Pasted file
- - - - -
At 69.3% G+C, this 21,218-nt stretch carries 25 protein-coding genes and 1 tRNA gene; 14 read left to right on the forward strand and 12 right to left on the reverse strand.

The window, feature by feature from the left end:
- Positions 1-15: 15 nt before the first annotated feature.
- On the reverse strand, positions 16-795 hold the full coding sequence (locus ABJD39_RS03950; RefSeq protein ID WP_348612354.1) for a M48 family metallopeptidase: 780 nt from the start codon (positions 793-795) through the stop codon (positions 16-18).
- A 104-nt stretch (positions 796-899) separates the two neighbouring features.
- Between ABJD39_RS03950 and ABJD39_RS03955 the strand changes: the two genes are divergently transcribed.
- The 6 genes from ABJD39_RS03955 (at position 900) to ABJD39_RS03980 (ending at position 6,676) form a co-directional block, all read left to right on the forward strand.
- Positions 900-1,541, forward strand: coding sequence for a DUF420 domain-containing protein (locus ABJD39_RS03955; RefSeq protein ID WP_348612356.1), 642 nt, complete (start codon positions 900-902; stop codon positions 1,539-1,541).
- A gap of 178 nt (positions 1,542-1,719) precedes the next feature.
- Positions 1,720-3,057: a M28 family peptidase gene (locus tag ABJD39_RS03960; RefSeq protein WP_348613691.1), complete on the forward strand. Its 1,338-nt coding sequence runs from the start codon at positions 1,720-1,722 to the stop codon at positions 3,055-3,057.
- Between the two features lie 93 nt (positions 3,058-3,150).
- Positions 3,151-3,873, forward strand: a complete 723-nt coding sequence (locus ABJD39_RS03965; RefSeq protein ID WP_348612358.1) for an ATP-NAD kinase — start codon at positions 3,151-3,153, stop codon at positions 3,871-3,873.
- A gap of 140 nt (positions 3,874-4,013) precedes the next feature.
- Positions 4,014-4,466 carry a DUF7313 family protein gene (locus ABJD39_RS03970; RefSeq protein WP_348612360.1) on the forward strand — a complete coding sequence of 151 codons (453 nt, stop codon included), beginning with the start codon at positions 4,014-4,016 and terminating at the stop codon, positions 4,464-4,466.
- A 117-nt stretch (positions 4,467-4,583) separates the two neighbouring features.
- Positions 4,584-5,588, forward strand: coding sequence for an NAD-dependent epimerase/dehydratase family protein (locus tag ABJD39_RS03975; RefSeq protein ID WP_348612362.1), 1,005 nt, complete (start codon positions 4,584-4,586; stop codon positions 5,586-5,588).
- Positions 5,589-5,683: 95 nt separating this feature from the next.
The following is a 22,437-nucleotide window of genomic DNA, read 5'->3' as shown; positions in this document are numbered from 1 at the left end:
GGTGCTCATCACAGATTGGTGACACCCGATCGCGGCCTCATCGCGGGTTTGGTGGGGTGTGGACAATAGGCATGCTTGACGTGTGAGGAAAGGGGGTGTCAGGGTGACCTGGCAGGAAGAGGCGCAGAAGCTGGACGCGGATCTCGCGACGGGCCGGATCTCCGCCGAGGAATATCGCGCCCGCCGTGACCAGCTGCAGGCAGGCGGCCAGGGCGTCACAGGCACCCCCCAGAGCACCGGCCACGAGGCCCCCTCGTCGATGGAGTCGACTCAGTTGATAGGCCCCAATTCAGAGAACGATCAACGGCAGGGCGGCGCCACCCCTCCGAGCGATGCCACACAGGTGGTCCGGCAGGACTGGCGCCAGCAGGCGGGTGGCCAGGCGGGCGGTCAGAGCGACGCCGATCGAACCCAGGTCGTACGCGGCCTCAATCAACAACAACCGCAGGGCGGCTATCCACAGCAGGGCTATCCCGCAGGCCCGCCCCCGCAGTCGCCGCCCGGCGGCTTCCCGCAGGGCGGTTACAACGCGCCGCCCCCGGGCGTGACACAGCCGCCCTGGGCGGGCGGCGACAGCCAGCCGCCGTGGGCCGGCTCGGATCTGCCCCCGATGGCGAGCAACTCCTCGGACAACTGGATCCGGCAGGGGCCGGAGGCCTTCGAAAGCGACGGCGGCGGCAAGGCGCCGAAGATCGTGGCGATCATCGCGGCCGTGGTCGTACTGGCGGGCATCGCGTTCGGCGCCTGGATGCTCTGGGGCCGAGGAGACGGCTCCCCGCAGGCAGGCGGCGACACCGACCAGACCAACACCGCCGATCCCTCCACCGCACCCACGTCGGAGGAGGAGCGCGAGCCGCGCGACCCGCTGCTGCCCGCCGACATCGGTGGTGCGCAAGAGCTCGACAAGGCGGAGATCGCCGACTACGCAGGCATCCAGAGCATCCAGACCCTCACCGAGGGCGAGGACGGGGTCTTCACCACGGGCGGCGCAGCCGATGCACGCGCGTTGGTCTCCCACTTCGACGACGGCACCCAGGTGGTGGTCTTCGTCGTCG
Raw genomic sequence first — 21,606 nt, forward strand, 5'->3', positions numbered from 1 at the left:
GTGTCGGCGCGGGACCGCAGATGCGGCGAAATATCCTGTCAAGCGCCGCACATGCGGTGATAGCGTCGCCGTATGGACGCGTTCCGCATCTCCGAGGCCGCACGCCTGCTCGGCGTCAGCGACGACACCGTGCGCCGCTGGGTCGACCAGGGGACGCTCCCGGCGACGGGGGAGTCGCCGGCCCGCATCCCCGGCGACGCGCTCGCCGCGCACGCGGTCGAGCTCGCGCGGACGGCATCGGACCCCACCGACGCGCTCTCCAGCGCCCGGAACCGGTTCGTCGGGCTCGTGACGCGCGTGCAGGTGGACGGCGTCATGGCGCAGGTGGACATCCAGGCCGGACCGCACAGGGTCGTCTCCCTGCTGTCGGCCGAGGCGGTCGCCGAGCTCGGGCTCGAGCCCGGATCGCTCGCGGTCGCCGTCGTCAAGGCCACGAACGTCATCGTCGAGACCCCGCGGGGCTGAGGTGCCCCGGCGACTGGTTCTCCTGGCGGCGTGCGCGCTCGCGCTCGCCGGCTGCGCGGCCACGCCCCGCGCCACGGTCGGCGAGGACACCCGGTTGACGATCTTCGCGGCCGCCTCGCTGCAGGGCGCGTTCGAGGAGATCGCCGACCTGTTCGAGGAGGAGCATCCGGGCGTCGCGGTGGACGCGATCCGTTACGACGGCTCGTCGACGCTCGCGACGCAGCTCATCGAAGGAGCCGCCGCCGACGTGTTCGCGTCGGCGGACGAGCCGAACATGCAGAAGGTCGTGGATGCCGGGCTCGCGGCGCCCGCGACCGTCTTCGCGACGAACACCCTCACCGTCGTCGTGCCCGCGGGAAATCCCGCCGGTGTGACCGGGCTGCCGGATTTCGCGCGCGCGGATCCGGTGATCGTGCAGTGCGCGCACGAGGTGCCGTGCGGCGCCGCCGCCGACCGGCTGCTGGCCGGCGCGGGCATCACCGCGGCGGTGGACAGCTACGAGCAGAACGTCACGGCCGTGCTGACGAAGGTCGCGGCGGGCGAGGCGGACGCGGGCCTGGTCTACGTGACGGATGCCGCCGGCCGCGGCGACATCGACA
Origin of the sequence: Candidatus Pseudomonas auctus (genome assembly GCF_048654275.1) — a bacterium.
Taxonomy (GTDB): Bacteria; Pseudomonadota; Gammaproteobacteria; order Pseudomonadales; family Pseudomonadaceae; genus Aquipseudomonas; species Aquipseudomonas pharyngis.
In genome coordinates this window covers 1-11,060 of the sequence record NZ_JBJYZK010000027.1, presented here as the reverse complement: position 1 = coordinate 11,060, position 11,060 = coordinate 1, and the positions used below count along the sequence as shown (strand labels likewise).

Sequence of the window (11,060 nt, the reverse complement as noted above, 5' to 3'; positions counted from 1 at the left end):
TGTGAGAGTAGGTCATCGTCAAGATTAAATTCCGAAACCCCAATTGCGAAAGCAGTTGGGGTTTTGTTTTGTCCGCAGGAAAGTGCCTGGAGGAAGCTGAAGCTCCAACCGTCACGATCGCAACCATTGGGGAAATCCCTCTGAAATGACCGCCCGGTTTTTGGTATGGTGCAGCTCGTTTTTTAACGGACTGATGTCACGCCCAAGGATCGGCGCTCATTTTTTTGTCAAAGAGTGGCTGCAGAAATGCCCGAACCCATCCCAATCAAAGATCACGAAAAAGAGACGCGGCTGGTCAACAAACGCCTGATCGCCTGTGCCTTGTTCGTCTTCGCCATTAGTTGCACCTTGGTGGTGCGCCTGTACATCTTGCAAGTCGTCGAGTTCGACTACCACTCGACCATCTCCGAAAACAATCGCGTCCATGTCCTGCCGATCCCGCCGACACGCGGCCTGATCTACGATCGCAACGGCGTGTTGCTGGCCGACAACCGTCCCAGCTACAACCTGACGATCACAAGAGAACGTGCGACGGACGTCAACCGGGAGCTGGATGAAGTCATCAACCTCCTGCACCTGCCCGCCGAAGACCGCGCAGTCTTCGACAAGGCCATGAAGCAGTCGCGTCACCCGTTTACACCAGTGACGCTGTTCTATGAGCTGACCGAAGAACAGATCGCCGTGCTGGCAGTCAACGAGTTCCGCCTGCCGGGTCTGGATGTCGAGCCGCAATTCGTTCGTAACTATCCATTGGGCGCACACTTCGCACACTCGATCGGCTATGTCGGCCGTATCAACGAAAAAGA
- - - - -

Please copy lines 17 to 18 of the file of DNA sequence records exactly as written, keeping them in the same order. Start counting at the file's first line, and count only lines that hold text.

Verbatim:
- Positions 5,589-5,683: 95 nt separating this feature from the next.
The following is a 22,437-nucleotide window of genomic DNA, read 5'->3' as shown; positions in this document are numbered from 1 at the left end: